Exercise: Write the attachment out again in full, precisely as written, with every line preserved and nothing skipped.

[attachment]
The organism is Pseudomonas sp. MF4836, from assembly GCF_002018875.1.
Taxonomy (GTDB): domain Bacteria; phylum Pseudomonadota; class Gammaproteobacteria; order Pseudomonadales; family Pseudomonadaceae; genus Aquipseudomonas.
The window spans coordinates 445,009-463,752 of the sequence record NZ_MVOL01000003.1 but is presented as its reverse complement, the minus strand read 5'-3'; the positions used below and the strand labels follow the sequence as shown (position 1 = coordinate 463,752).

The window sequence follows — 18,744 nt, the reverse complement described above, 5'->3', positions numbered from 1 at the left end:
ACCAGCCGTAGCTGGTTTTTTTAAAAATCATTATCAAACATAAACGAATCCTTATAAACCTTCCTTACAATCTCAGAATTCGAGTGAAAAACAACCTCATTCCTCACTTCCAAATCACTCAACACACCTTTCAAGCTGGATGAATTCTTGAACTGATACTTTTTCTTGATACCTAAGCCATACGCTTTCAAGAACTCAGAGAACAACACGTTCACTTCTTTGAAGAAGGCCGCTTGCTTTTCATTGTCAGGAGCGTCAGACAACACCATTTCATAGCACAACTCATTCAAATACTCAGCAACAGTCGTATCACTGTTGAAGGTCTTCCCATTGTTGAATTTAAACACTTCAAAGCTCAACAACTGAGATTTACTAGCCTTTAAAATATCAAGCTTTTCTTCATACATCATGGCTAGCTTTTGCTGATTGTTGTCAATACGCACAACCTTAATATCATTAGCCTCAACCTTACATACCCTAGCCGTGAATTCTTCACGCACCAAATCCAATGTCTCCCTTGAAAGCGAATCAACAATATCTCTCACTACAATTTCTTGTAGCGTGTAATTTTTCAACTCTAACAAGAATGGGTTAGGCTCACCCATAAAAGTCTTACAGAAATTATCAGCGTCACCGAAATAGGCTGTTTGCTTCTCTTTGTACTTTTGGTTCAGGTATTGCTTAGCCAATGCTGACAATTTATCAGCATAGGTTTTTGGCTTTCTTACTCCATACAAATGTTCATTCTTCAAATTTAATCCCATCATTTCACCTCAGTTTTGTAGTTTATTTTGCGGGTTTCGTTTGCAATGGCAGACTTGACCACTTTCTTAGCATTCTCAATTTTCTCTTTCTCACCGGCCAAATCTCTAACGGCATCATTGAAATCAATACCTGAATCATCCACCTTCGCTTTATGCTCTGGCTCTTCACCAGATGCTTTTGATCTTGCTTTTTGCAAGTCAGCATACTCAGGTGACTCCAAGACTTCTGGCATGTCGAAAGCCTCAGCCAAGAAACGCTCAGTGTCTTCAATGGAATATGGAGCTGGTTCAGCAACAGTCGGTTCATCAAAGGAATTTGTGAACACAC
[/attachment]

The organism is Pseudomonas sp. MF4836, from assembly GCF_002018875.1.
Taxonomy (GTDB): domain Bacteria; phylum Pseudomonadota; class Gammaproteobacteria; order Pseudomonadales; family Pseudomonadaceae; genus Aquipseudomonas.
The window spans coordinates 445,009-463,752 of the sequence record NZ_MVOL01000003.1 but is presented as its reverse complement, the minus strand read 5'-3'; the positions used below and the strand labels follow the sequence as shown (position 1 = coordinate 463,752).

The window sequence follows — 18,744 nt, the reverse complement described above, 5'->3', positions numbered from 1 at the left end:
ACCAGCCGTAGCTGGTTTTTTTAAAAATCATTATCAAACATAAACGAATCCTTATAAACCTTCCTTACAATCTCAGAATTCGAGTGAAAAACAACCTCATTCCTCACTTCCAAATCACTCAACACACCTTTCAAGCTGGATGAATTCTTGAACTGATACTTTTTCTTGATACCTAAGCCATACGCTTTCAAGAACTCAGAGAACAACACGTTCACTTCTTTGAAGAAGGCCGCTTGCTTTTCATTGTCAGGAGCGTCAGACAACACCATTTCATAGCACAACTCATTCAAATACTCAGCAACAGTCGTATCACTGTTGAAGGTCTTCCCATTGTTGAATTTAAACACTTCAAAGCTCAACAACTGAGATTTACTAGCCTTTAAAATATCAAGCTTTTCTTCATACATCATGGCTAGCTTTTGCTGATTGTTGTCAATACGCACAACCTTAATATCATTAGCCTCAACCTTACATACCCTAGCCGTGAATTCTTCACGCACCAAATCCAATGTCTCCCTTGAAAGCGAATCAACAATATCTCTCACTACAATTTCTTGTAGCGTGTAATTTTTCAACTCTAACAAGAATGGGTTAGGCTCACCCATAAAAGTCTTACAGAAATTATCAGCGTCACCGAAATAGGCTGTTTGCTTCTCTTTGTACTTTTGGTTCAGGTATTGCTTAGCCAATGCTGACAATTTATCAGCATAGGTTTTTGGCTTTCTTACTCCATACAAATGTTCATTCTTCAAATTTAATCCCATCATTTCACCTCAGTTTTGTAGTTTATTTTGCGGGTTTCGTTTGCAATGGCAGACTTGACCACTTTCTTAGCATTCTCAATTTTCTCTTTCTCACCGGCCAAATCTCTAACGGCATCATTGAAATCAATACCTGAATCATCCACCTTCGCTTTATGCTCTGGCTCTTCACCAGATGCTTTTGATCTTGCTTTTTGCAAGTCAGCATACTCAGGTGACTCCAAGACTTCTGGCATGTCGAAAGCCTCAGCCAAGAAACGCTCAGTGTCTTCAATGGAATATGGAGCTGGTTCAGCAACAGTCGGTTCATCAAAGGAATTTGTGAACACAC